The final approach which has only been adopted by the Iowa Supreme Court is the contemporaneous mutual consent approach.[26] In Re Marriage of Witten involved a female plaintiff who wanted to use the pre-embryos and a male defendant who opposed her use.[27] Regardless of any writing to the contrary, the court issued a bright-line rule that the only agreement that matters is the current one.[28] If they did agree, the parties agreement would be honored. If they did not agree, the pre-embryos would remain in cryopreservation indefinitely.[29] The court reasoned, that for “‘decisions about intensely emotional matters, where people act more on the basis of feeling and instinct than rational deliberation,’ it may ‘be impossible to make a knowing and intelligent decision to relinquish a right in advance of the time the right is to be exercised.’”[30] Based on this rationale, the court was inclined to give either party a veto—which is this case was successfully exercised by the defendant.[31]

The latest court to weigh in on the split amongst state courts is Connecticut. In an opinion officially released on November 5, 2019, the Connecticut Supreme Court adopted the contractual approach.[32] In Bilbao, the contract expressly provided for disposition in the event of a divorce.[33] But when the event came to fruition, the defendant argued “that he should be permitted to change his mind.”[34] The court disagreed based in part on the practical benefits of early decision-making.[35] According to the court, contracts provide an added layer of “certainty” in the emotional IVF process and “decrease[ ] the likelihood of litigation.”[36]

III. Discussion 

It is noteworthy that none of the courts held in favor of forced procreation regardless of the test employed.[37] Neither the facts in the New York nor Connecticut case involved a contract purporting to be an agreement to procreate. The New Jersey court weighed the interest not to procreate more heavily than an interest in procreation. Iowa gave both parties an option to veto—effectively blocking any attempt by the opponent to procreate. This begs the question: does it really matter which test is adopted? Or, is each test simply a different means to the same end; barring procreation when one party dissents. In each case, whether by contract enforcement, interest balancing, or veto—the party that opposed procreation always prevailed. It seems, therefore, that the essential question is not what test to employ, but instead, where does the right come from—contract law, public policy, or the parties’current state of mind? 

Because the disputed material has the potential to become human life, it is best protected by the contractual approach. In jurisdictions that have adopted either the balancing approach or the contemporaneous mutual consent approach, judges have critiqued the contractual approach by arguing that it treats pre-embryos as property rather than genetic material.[38] This argument seems to rely on the premise that most contracts deal with property. This is true, but maybe it is true because contracts are the most effective way for parties to ensure that their valuables—things like their home, assets, and business—are protected. It only makes sense that our intangible valuables, like the potential for human life, are protected the same way—by binding, enforceable contracts. Contracts prevent emotions from getting the best of either party in the moment.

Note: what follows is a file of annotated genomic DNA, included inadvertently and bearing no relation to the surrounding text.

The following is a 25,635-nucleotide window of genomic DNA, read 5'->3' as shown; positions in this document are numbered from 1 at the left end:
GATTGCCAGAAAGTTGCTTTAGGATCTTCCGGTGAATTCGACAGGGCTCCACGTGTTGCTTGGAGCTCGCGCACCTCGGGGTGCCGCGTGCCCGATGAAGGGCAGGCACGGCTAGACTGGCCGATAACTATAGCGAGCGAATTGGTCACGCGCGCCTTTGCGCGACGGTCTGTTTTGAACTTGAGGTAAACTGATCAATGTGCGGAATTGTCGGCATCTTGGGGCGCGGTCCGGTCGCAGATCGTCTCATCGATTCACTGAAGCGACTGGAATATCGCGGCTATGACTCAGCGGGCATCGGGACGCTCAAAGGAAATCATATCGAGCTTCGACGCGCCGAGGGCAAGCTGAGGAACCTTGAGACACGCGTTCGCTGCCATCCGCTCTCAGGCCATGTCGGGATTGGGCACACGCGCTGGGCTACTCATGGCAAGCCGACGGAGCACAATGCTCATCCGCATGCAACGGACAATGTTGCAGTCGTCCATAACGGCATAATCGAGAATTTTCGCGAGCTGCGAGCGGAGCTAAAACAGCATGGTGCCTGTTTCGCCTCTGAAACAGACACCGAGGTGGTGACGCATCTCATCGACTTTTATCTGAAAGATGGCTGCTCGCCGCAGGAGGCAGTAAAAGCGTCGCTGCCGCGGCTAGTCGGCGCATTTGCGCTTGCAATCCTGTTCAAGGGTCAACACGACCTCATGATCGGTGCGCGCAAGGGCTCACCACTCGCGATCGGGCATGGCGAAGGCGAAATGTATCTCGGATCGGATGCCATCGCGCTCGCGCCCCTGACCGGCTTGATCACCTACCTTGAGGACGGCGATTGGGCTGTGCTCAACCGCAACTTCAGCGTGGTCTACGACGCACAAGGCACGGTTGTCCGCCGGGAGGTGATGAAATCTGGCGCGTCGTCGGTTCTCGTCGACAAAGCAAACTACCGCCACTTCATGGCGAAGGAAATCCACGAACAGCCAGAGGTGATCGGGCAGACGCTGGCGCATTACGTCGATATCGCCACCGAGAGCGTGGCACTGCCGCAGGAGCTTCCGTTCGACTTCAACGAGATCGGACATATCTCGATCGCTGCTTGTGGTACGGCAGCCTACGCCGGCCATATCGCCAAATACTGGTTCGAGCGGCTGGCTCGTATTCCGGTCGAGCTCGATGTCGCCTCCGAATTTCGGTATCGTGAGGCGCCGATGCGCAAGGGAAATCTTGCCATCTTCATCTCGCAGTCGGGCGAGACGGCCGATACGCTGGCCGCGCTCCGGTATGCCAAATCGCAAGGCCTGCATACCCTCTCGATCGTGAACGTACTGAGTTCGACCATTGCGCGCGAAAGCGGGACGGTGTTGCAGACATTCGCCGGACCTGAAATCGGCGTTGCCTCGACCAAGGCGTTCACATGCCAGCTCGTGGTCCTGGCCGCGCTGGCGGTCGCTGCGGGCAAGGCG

When the contractual approach is not adopted, it thwarts a couple’s ability to make a meaningful decision together prior to beginning the IVF process. Although the New Jersey court was opposed to a contract of this nature, it was content with the government making the decision for the parties.[39] But it is inadequate for judges to substitute their judgment for the judgment of the parties who as a married couple crafted a legitimate agreement, after consultation with a physician, and donated their genetic material in reliance. Societal values as well as and judges’ values change. For that reason, there is no certainty that courts that have adopted the balancing approach will continue to balance the interests of parties the same way over time. Not only is it in the interest of certainty that the contractual approach be adopted, but courts should also recognize that societal values may not always be in accord with the personal values of the parties. Parties should be empowered to go against the grain and make a decision that aligns with their personal values. It is also too easy for a scorned spouse to act in bad faith under the contemporaneous mutual consent approach. Parties have the opportunity to negotiate prior to the IVF process and human beings act with more reason and civility prior to a dispute—especially a dispute as monumental and emotional as a divorce. For example, imagine that you and your partner enter into an agreement to donate any remaining pre-embryos to science. But after the divorce, your spouse exercises his or her veto and takes the position that the embryos should be destroyed. This keeps you and your spouse in emotional limbo and ongoing conflict until an agreement is reached—arguably in bad faith. This dispute could continue on indefinitely, and the pre-embryos, that you and your ex-partner created, could remain in existence forever. One of the fundamental principles of the American judicial system is that parties are entitled to some resolution; no resolution, under the contemporaneous mutual consent approach is in tension with this ideal.